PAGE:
CBF I’ve seen a letter of 1959 from Spence to Glover saying that the design for the stand looks interesting and dynamic.
AM Good. Another exhibition that I was involved with from the beginning was the Royal Highland Show. I remember going out there and doing the survey. I did a lot of landscape sketches but I don’t know where they are - just of clumps of trees and the old house and so on. I also did a layout of the show ring. I designed the Judges Box. It was an open frame with a big glass box. That was my first architectural booboo because we had glass all the way down and I did not realise that a lot of the judges wore kilts and they were sitting up at first floor level so we had to frost the bottom bit of the glazing. I also designed the Chunki Chicks stand. It was timber Japanese sort of thing – I don’t think it’s still there.
I think I did the Judges Box at the same time as I did the ABRO building at King’s Buildings, the one with the exposed steel frame. I remember doing the model for that but I’m sure Archie Dewar was the person who actually built it. Archie worked on the Highland Show too. He did the Shepherds’ Restaurant.
CBF Archie said that Norman Hunter was job architect.
AM I remember the model. The mouse house had triple glazing and all sorts of things.
After a little while I was doing quite a number of homers (i.e. private jobs), which one does at that age and I just decided that I really needed some practical experience in running bigger jobs. It seemed to me that it was going to be a long time before I ever got to be a job leader. So I actually left for a couple of years and set up my own practice in about 1959-60. In Moray Place I had been doing a lot of detailing on large jobs but now I was doing the basic concepts and getting involved with contract procedures and all the nitty gritty of building. I had not done any practical training. It was not like it is now where you get a year out. I kept in touch with Hardie Glover, who really was my mentor, and when the Edinburgh University Library came up he invited me back as the project architect, in the early 1960s.
CBF Basil had the Library commission in 1954 but I believe it was quite a time before anything was designed.
AM Of course, he had a master plan for the whole of George Square. I don’t know how long it took to get to my stage but all I had was a footprint and an elevation of Basil’s, which I did not like. It had vertical fins! So Hardie and I produced another scheme and sent it down to Basil. He liked it. I remember doing the big drawings for the RSA summer exhibition and he insisted that I put “delt Andrew Merrylees” on the drawing, although it was Basil Spence and Partners at that time. It was quite funny because eventually those fins appeared in Newcastle Public Library and the swimming pool at Hampstead. So he wanted them somewhere. He went through these phases with motifs, such as the Sussex arches as well. You can see them on the Canongate housing and Abbotsinch.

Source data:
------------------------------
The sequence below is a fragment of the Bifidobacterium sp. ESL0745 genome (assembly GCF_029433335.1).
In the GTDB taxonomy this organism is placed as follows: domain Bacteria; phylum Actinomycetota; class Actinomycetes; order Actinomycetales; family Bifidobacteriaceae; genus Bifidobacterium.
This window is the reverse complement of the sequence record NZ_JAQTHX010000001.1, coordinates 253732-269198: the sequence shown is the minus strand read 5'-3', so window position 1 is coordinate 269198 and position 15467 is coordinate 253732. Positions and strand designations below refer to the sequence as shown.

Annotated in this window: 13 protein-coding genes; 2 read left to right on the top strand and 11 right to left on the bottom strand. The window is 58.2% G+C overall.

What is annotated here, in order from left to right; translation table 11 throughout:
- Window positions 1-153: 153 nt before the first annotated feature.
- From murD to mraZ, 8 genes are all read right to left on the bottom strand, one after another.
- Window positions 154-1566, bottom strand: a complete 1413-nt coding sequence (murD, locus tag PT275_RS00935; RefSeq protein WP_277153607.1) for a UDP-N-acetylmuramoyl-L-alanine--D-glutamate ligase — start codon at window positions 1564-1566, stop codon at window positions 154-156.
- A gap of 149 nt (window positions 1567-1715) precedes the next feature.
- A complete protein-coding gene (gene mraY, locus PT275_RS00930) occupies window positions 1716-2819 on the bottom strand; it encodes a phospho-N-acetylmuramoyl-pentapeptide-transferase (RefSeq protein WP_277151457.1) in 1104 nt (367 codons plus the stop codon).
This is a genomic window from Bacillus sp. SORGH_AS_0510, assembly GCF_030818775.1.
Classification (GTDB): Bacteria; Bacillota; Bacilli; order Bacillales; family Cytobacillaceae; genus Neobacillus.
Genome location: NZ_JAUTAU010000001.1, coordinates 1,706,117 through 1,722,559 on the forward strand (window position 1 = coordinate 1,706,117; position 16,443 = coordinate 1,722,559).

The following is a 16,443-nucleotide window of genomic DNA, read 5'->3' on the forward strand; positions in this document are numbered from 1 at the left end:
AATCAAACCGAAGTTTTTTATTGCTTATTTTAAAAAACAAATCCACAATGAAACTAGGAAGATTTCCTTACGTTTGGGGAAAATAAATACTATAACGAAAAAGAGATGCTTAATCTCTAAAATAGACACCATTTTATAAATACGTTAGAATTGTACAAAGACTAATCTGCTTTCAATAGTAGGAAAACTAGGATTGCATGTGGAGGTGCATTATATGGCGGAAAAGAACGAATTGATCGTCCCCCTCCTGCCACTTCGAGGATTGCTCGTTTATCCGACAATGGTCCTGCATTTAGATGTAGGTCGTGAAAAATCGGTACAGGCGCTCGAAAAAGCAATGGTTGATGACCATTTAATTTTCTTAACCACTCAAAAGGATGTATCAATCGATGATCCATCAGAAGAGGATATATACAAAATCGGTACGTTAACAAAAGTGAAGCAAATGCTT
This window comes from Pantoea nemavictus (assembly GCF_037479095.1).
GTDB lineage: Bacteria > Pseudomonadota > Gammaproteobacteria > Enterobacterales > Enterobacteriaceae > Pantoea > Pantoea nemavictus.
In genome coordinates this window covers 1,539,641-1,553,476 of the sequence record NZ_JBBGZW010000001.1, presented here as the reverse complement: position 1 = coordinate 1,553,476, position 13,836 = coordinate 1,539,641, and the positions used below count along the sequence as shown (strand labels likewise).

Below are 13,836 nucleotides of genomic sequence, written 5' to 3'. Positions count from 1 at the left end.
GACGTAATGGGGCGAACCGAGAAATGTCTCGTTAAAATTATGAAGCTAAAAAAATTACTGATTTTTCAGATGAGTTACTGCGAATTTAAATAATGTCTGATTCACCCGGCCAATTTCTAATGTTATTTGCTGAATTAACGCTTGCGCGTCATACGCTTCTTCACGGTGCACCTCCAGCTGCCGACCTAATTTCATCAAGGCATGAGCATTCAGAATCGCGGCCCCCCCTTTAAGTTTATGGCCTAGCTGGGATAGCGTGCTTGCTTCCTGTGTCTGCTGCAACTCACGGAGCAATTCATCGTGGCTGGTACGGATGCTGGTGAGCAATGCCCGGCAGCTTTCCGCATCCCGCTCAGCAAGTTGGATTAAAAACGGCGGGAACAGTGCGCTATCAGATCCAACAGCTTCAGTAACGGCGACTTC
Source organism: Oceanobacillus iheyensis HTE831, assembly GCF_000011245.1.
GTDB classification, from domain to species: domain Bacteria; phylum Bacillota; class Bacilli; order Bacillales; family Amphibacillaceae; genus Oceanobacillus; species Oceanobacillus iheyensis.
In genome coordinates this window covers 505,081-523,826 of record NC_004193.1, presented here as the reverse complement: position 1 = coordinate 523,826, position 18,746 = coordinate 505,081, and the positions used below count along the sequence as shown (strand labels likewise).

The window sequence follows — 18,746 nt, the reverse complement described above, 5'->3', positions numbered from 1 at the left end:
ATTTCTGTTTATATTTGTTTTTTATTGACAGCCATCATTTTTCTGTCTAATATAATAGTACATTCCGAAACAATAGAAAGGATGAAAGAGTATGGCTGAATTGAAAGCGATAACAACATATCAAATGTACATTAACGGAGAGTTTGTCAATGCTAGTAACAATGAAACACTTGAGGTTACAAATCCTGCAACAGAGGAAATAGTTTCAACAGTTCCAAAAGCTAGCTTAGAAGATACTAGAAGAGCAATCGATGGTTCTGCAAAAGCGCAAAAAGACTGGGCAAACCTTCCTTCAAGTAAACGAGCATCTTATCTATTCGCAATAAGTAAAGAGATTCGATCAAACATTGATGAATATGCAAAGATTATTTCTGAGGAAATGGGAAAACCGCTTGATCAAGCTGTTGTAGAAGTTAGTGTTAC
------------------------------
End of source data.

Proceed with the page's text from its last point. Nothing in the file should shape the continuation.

CBF So you went back to Spence in about 1962?
AM About then. The Library didn’t start up right away so I had to wait and actually worked on Abbotsinch airport in the meantime. I did the landscaping of the car park with Sylvia Crowe. She did this beautiful landscape that was eventually covered over with tarmac. I also did the boiler house at Abbotsinch and I remember being sent out with Hamish Steers, from Ove Arup’s, to look at the test piling. It didn’t really mean anything to me, of course. They were driving these piles down - it is really all built on porridge What they were trying to do was see how close to the first one you could drive the second before the first one started popping up. So I had to spend a few days sitting in the sunshine with a bottle of wine, provided by the office, having a picnic watching this process. There is more structure underground than there is above in that building. I remember being taken on the first flight in there for a champagne breakfast when the airport was opened.
After we did the university Library, for which I really did everything; from the basic design down to the detailing - I was going through my Japanese phase at the time.
The design process was interesting because we actually nominated the building contractor very shortly after the design team was appointed and we worked with them as what would now be known as a management contractor. It was Gilbert Ash’s first job up here and we had Hugh Stewart working alongside us on the design team. Arup’s engineers would propose a foundation of a certain shape and the contractor would say “no if you run all these together on a strip foundation it would mean that there is 90% mechanical dig and 10% manual dig, as opposed to the other way round. So you can make cost savings there”. And we had a concrete structure that was designed so that the in-situ part would take the 5 working days in the week and the pre-cast stuff would be done on a Saturday morning. So we worked to this cycle of construction. Then there were the two tower cranes. We knew what the capacity of the cranes were at different points and Arup’s therefore designed their pre-cast units to the maximum capacity of the cranes. We worked out lots of things like that. At that time I remember we were working at £5 per sq. foot, which was the UGC grant, and we got it all within that. We then added a basic form of air conditioning, which was unheard of at that time. It was all done in 2 years from start to finish at £2m, which I suppose is about £30m or more nowadays. So it was a successful job. It ingrained in me how important it is for the designer and the builder to work together. If you can manage that at the earliest possible stage, everybody benefits.